|Founder(s)||Victor Tsao and Janie Tsao|
|Headquarters||Irvine, California, United States|
|Key people||President: Ned Hooper|
|Products||Network hardware for home and small businesses|
|Employees||700+ (as of March 2007)|
Linksys is a brand of home and small office networking products and a company founded in 1988, which was acquired by Cisco Systems in 2003. In 2013, as part of its push away from the consumer market, Cisco sold their home networking division and Linksys to Belkin. Former Linksys products are now branded as Linksys by Cisco. Products currently and previously sold under the Linksys brand name include broadband and wireless routers, consumer and small business grade Ethernet switching, VoIP equipment, wireless internet video camera, AV products, network storage systems, and other products. Linksys products were widely available in North America off-the-shelf from both consumer electronics stores (CompUSA and Best Buy), internet retailers, and big-box retail stores (WalMart). Linksys' significant competition as an independent networking firm were D-Link and NetGear, the latter for a time being a brand of Cisco competitor Nortel.
In 2007, Cisco CEO John Chambers described the long-term plan to kill the independent Linksys brand: "It will all come over time into a Cisco brand. The reason we kept Linksys' brand because it was better known in the US than even Cisco was for the consumer. As you go globally there's very little advantage in that." From 2008, all Linksys products sold were packaged and branded as "Linksys by Cisco"; some former Linksys products were merged into the Valet brand (albeit with a large Cisco logo and smaller Linksys name still on the product). The former standalone Linksys website currently redirects to Cisco's home networking website. Small-business inquiries into former Linksys products are directed to Cisco's products and reseller network.
Belkin announced the completion of its Linksys acquisition in March 2013 and stated, "Linksys customers and retailers will continue to see new Linksys products come to market [...]".
Linksys was founded in 1988 in a garage in Irvine, California. The founders, Janie and Victor Tsao (who received a master's degree in computer science from Illinois Institute of Technology in 1980), were immigrants from Taiwan who held second jobs as consultants specializing in pairing American technology vendors with manufacturers in Taiwan. The company's first products were printer sharers that connected multiple PCs to printers. From this it expanded into Ethernet hubs, network cards, and cords. By 1994, it had grown to 55 employees with annual revenues of $6.5 million.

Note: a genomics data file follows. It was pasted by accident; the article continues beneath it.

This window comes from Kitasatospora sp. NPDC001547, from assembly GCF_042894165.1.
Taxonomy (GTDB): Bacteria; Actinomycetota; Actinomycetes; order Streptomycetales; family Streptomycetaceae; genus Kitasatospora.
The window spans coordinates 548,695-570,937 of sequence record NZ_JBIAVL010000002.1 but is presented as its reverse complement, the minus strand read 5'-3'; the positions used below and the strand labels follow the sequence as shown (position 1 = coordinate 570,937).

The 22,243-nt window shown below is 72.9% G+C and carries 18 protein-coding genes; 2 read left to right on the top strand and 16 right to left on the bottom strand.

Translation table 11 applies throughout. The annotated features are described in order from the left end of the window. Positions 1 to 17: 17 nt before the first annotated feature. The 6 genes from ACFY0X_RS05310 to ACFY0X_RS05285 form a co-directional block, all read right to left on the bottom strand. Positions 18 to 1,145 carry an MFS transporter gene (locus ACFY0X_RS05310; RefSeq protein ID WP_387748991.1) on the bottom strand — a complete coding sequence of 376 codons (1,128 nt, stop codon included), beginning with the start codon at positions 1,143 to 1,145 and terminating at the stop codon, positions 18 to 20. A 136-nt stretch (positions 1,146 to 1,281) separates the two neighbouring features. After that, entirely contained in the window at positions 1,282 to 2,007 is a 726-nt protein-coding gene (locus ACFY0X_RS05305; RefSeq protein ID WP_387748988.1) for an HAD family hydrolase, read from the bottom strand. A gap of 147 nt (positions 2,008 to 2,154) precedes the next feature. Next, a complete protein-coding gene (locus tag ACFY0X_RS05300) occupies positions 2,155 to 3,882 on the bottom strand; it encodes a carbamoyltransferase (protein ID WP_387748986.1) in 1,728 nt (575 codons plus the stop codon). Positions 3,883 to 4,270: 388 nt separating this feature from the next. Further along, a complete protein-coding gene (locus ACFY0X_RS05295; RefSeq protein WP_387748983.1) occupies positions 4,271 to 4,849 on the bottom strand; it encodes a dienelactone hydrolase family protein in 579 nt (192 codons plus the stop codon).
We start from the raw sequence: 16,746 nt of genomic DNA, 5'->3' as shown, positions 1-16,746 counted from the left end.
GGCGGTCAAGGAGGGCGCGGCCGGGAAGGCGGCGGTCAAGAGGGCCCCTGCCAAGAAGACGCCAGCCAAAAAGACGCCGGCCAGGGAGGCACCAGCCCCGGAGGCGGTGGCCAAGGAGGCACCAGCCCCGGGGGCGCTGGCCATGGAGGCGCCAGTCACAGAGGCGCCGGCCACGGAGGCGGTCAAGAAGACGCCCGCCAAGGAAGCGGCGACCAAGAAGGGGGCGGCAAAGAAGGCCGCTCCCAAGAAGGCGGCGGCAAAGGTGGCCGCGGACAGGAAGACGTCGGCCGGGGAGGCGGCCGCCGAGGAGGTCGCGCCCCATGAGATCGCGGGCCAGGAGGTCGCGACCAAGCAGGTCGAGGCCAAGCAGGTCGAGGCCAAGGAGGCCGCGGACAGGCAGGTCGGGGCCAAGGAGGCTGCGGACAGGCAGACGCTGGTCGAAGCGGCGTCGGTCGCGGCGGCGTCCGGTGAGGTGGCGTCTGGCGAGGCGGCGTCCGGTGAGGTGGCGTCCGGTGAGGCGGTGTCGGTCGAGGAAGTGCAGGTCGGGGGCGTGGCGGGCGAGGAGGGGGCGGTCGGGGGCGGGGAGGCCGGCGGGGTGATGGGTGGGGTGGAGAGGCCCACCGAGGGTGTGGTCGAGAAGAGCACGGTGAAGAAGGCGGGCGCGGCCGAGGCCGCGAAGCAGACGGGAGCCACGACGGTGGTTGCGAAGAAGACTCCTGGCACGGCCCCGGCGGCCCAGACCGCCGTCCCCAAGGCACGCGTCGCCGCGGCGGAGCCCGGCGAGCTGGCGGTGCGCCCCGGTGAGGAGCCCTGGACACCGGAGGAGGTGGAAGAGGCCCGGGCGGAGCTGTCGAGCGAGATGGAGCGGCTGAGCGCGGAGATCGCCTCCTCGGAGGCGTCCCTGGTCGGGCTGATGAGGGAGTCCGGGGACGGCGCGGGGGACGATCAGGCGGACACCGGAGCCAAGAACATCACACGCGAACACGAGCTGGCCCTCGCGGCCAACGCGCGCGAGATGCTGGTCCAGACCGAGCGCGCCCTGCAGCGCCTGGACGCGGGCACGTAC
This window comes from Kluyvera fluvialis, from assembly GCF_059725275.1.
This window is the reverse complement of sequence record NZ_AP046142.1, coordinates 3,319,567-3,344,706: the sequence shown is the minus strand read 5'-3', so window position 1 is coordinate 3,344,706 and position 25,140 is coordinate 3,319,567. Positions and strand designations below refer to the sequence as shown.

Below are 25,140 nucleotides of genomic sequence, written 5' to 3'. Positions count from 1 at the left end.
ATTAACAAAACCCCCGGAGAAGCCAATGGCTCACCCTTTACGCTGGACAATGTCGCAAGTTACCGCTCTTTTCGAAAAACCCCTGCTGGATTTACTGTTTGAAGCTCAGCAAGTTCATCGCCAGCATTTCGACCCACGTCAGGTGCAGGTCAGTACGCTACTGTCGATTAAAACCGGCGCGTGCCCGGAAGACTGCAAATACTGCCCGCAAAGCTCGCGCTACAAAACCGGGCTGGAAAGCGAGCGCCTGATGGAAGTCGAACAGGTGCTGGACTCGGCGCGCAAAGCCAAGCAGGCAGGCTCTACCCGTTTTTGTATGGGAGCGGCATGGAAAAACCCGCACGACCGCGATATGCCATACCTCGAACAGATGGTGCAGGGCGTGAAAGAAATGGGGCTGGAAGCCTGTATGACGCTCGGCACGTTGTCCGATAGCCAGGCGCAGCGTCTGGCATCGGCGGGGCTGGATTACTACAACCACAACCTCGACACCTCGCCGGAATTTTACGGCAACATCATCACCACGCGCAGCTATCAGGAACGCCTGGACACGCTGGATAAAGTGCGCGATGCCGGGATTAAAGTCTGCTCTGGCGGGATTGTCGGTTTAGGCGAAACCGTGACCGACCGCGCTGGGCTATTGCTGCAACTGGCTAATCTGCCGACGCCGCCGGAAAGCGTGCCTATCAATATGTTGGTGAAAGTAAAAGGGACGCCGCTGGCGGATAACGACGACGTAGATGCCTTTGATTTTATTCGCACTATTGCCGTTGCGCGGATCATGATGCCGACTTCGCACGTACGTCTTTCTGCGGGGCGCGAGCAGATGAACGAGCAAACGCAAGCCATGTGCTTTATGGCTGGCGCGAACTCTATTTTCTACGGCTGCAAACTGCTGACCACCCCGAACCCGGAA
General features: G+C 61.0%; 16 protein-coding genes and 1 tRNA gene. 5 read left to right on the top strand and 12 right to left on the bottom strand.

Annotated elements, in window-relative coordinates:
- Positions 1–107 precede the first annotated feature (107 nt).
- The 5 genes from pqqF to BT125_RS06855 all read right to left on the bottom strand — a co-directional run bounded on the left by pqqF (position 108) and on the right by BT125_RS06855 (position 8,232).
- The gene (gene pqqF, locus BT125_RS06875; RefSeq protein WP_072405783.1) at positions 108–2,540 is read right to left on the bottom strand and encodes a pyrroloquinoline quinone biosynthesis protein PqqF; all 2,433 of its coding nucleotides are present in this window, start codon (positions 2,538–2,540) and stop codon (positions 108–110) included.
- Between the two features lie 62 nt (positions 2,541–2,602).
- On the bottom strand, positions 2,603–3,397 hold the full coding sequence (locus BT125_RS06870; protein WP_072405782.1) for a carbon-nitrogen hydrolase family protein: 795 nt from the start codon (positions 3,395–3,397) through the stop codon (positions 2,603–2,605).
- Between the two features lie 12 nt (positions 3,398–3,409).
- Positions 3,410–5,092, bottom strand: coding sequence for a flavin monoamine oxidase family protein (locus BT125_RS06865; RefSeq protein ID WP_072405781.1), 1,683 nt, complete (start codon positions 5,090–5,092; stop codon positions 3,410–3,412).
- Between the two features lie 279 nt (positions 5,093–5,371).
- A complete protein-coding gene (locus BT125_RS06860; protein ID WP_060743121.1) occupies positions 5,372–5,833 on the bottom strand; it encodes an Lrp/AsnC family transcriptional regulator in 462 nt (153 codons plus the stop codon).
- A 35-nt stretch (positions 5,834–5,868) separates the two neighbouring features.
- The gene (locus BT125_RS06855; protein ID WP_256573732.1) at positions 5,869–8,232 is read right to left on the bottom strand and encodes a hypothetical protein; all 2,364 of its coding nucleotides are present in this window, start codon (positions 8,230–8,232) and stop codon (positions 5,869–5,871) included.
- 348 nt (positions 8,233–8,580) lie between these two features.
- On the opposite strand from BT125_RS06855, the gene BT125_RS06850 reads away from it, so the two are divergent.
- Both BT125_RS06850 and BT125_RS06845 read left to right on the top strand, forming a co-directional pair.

The company received a major boost in 1995, when Microsoft released Windows 95 with built-in networking functions that expanded the market for its products. Linksys established its first U.S. retail channels with Fry's Electronics (1995) and Best Buy (1996). In 1999, the company announced the first Fast Ethernet PCMCIA Card for notebook PCs. In 2000, it introduced the first 8-port router with SNMP and QoS, and in 2001 it shipped its millionth cable/DSL router. By 2003, when the company was acquired by Cisco, it had 305 employees and revenues of more than $500 million.
Cisco continued to invest to expand the company's product line. In April 2005, Cisco acquired VoIP maker Sipura Technology and made it part of the Linksys division. For a time, VoIP products based on Sipura technology were offered under the Linksys Voice System brand. (They are now sold by Cisco as part of the Linksys Business Series.) In July 2008, Cisco acquired Seattle-based Pure Networks, a vendor of home networking-management software. Pure Networks had previously provided the tools and software infrastructure used to create the Linksys Easy Link Advisor.
Cisco announced in January 2013 that it would sell its home networking division and Linksys to Belkin. While no financial details were released, the acquisition will give Belkin 30% of the home router market. Belkin plans to continue support and honor warranties for existing Linksys products.
Products and Services 
Representative Hardware Products 
- BEFSR41 Ethernet router
- BEFSX41 Ethernet router
- WRT54G was notable for having firmware based on the Linux operating system. Subsequently, a relatively large open-source community dedicated to modifying Linksys router firmware developed, with the 54G model being the commonly modded component. Since version 5, flash memory is reduced from 4MB to 2MB, and VxWorks was used instead of Linux. The original Linux model with 4MB is now available as WRT54GL. Linksys, and subsequently Cisco's marketing and use of Linux was alleged by the Free Software Foundation in its 2008 lawsuit Free Software Foundation v. Cisco Systems which was ultimately settled out-of-court.